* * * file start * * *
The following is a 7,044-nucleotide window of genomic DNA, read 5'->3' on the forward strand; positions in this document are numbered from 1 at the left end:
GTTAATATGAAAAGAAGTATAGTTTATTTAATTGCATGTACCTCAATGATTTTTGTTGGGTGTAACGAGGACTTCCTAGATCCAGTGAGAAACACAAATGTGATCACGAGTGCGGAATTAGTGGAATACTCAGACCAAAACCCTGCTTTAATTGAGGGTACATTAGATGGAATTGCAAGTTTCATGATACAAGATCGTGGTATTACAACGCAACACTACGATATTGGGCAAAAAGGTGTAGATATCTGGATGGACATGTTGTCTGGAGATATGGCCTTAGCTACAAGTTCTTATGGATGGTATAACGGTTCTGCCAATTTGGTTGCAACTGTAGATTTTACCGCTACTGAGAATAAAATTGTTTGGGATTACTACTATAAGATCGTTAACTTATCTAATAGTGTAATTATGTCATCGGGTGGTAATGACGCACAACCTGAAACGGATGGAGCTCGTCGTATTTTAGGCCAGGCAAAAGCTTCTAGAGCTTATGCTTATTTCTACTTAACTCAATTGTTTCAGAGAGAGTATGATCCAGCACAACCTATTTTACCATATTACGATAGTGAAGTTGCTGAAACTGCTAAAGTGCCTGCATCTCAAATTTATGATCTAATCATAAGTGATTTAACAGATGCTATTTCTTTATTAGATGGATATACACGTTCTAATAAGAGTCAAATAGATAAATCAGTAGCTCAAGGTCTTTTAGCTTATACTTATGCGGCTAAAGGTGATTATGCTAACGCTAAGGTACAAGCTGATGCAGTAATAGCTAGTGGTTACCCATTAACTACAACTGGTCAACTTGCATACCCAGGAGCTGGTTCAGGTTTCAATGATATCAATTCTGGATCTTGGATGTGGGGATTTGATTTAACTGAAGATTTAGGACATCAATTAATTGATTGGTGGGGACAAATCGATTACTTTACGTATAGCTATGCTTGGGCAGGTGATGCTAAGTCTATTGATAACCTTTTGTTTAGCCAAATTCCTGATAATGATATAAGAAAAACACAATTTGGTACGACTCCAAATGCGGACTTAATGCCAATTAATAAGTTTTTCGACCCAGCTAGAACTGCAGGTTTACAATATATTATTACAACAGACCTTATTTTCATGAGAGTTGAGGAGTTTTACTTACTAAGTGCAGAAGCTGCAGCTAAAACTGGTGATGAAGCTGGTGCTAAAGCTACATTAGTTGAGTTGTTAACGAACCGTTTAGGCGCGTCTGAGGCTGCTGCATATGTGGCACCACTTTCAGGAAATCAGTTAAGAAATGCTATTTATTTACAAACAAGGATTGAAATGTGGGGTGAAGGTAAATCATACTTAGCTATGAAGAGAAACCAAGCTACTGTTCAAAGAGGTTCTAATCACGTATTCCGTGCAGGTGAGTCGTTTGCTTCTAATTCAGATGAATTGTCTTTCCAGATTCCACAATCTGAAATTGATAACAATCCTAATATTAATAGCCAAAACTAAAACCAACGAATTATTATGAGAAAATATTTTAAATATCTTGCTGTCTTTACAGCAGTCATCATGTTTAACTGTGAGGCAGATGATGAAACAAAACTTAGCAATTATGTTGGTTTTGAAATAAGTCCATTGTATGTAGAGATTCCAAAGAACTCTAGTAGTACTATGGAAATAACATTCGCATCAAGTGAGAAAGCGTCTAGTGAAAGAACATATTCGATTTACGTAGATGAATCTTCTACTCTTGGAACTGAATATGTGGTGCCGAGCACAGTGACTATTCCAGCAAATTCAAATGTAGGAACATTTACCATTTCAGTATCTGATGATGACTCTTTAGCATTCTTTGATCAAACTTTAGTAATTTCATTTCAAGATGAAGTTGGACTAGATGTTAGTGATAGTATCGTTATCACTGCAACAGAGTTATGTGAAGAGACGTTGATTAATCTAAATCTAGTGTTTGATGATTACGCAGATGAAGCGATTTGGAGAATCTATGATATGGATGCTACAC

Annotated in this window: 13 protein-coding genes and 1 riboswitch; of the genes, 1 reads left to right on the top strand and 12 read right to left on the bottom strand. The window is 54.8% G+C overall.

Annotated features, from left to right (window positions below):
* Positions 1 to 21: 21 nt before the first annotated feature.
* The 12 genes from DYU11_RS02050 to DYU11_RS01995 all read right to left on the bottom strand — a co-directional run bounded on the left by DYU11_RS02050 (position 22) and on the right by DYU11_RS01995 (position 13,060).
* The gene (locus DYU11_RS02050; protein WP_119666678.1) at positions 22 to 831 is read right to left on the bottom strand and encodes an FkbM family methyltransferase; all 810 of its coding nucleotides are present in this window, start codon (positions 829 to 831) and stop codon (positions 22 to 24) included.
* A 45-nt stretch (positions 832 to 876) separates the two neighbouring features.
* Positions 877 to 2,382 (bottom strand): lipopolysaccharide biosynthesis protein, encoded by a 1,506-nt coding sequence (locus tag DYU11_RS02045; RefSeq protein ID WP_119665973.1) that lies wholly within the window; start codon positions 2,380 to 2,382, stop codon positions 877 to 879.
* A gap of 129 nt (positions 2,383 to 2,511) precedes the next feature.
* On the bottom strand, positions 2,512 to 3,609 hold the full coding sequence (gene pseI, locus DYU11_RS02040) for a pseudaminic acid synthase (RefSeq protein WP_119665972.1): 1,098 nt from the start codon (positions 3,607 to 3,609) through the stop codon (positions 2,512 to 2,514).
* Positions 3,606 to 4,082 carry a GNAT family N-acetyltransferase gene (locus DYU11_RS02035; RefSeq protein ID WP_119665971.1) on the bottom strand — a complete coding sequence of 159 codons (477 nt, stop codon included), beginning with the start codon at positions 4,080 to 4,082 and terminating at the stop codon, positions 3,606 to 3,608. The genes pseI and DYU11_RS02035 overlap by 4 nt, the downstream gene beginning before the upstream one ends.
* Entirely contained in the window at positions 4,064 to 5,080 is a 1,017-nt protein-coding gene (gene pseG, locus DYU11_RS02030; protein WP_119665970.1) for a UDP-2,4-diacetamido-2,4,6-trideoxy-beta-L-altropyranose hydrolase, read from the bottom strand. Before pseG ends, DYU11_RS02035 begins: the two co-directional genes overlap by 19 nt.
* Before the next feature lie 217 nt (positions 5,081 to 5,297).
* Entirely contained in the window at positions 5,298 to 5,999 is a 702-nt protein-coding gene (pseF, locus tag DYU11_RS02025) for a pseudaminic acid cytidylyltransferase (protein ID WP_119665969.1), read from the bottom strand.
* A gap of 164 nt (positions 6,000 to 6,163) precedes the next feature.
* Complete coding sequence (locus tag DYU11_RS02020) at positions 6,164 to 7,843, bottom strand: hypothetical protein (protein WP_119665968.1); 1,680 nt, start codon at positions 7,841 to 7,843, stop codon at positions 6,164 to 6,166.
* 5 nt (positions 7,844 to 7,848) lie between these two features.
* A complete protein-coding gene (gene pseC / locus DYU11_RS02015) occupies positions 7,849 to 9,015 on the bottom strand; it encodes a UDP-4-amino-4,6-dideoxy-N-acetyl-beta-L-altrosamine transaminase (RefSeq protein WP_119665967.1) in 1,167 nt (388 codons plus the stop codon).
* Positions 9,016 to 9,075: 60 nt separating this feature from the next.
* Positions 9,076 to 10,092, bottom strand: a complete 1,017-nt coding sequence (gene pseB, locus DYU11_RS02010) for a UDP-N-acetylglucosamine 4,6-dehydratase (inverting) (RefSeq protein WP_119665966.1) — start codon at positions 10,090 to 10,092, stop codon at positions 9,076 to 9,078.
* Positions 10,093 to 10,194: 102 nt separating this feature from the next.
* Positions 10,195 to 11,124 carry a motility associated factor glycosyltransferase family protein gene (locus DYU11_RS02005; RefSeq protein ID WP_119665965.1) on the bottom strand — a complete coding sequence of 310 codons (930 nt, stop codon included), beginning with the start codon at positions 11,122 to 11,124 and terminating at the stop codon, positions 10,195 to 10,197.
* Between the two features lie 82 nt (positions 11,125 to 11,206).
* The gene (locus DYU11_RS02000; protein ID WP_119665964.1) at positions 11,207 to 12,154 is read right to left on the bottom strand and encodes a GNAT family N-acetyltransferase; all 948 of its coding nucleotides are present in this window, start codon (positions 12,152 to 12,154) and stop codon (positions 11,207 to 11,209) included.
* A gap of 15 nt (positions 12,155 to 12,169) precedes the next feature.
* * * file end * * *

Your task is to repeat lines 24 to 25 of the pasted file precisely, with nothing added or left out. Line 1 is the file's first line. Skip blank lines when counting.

* Between the two features lie 82 nt (positions 11,125 to 11,206).
* The gene (locus DYU11_RS02000; protein ID WP_119665964.1) at positions 11,207 to 12,154 is read right to left on the bottom strand and encodes a GNAT family N-acetyltransferase; all 948 of its coding nucleotides are present in this window, start codon (positions 12,152 to 12,154) and stop codon (positions 11,207 to 11,209) included.